At any rate his decision to take on the greatest challenge of the sea was no mere whim. He’d begun to lay serious plans five years before. He knew, or at least thought he knew, what was expected of himself and his craft, which he built in three years. The total cost was to exceed £5.000, most of it coming from Bob’s own pocket. But islanders also rallied round, most importantly with a collection for a £600 radio, installed only hours before Bob was due to set off. Cash help also came from Canvey holiday camp bosses Jack King and Col. Horace Fielder, local building firm Laurence Homes and Bob’s boss Mr. Don Bolt and his workmates. A gift of fresh eggs was made by Canvey councillor Ray Howard. In all, Bob was to take with him a year’s supply of food, including 250 eggs and 1,500 tins of meat, varnished a week before his departure by Carol, to stop them from rusting. He also took a black model cat — for luck.
Not surprisingly, there were those who advised Bob against the trip, including his mum, who was worried about his inexperience. Attractive, dark-haired Carol, however, gave him her full support, bearing no resentment that she and daughter Tina were to be left alone for nine months and that the fulfilment of Bob’s dream had cost them all their savings. She is recorded as saying: “I knew Bob wanted to do this, even before we married (at 17). He has to get it off his chest and I want him to go ahead. He is the type who needs adventure — he’d make life a misery without it.”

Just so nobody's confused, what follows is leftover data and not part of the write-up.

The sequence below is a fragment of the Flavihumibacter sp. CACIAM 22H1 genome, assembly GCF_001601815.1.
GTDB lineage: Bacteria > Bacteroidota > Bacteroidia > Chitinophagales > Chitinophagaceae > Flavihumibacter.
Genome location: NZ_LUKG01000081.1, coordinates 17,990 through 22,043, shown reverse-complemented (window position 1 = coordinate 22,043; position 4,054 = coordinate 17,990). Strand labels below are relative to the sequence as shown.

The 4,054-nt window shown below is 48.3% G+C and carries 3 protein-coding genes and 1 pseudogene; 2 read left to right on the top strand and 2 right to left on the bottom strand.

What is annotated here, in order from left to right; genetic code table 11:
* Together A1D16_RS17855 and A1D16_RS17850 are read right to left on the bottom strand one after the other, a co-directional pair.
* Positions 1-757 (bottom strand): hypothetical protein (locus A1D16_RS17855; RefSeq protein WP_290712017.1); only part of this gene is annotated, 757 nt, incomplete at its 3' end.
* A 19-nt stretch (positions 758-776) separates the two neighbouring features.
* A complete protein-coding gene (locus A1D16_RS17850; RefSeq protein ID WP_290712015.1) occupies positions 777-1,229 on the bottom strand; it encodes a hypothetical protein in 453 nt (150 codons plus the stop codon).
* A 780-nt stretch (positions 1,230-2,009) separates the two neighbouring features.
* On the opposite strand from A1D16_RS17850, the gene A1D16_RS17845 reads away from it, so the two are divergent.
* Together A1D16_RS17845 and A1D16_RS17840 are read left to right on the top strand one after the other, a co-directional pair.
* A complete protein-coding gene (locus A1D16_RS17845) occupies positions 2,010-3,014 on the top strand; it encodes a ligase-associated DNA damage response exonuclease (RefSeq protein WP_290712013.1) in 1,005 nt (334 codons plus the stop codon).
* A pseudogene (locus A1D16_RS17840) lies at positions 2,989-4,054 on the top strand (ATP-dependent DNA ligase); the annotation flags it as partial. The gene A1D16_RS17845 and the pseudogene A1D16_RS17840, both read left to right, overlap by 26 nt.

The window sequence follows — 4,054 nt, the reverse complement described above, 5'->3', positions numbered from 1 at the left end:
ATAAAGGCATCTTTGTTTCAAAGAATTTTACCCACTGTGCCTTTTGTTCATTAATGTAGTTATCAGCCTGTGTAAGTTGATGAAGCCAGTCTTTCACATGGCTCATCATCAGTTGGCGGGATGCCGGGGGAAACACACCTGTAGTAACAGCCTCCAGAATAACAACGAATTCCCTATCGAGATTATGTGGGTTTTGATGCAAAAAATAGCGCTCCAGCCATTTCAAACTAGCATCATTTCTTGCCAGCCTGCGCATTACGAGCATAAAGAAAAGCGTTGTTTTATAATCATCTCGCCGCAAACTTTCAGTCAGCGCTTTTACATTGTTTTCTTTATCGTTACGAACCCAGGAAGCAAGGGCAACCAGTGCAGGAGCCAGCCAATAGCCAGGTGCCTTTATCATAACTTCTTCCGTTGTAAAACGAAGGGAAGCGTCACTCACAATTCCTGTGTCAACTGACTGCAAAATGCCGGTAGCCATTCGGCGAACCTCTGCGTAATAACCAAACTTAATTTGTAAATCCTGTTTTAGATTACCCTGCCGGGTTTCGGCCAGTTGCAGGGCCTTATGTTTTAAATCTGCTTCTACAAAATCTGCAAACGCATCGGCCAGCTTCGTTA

Then the day for his departure from Canvey came. He was not to make an auspicious start, however, being first delayed by the installation of the radio — a last-minute gift. Bob, incredibly, had been resigned to sailing without one. And then a blanket of fog, which fell quite suddenly. But finally he got away, seven hours later than planned, and if the skies weren’t altogether clear and the winds fair, then at least he got a warm send-off from well-wishers, relatives and friends at Hole Haven quayside.
The delay was the first of a series of ill omens which might have deterred a more superstitious man. On his first night Bob ran aground on a sand bank. Then, after leaving his first port of call, Dover, where he’d picked up Carol and Tina, he hit bad weather and was forced to put ashore at Swanage, Dorset. Finally, an hour before his scheduled departure from Falmouth, a gasket blew on his generator. Eventually, at 18.01 hours on Thursday, August 10, 1972, he set out on his marathon journey. His declared intention was to make radio contact once a week; his aim to cover between 80 and 100 miles a day.
Here is a log of Bob’s known progress:
Day 22 — Carol (staying with her parents in Thundersley) received a message from Bob through Lloyd’s. “In good condition, no cause for concern. Proceeding trip.” The message had been relayed via Portis Head radio and the Yugoslav boat m.v. Jadro, which spotted Bob “making good progress” 1,300 miles from Falmouth.
Day 42 — Bob reported by the British anti-submarine frigate Londonderry 3,000 miles off the coast of Portugese Guinea.
Day 43 — Carol gets a message from Bob via Admiralty House “A-OK. Will be out of radio contact for one month. All is well on board. Bob.” He is shortly due to cross the Equator on his way to the Cape of Good Hope.
Day 58 — Bob is reported to have broken radio silence to say that he is “fine,” though behind schedule. The signal was picked up by South African fishing vessel the Gillian Higgins and Cape Town radio.
Day 66 — Bob is reported 500 miles from Cape Town.
Day 92 — Carol gets a Christmas message from Bob having completed nearly a quarter of the 25.000 miles. He wishes everyone a merry Christmas and reports that he is “well” and the Dancing Spray is “in good condition.” He would not be in radio contact for 70 days as he must now cross the Indian Ocean. His plan was to pass south of Australia near Tasmania.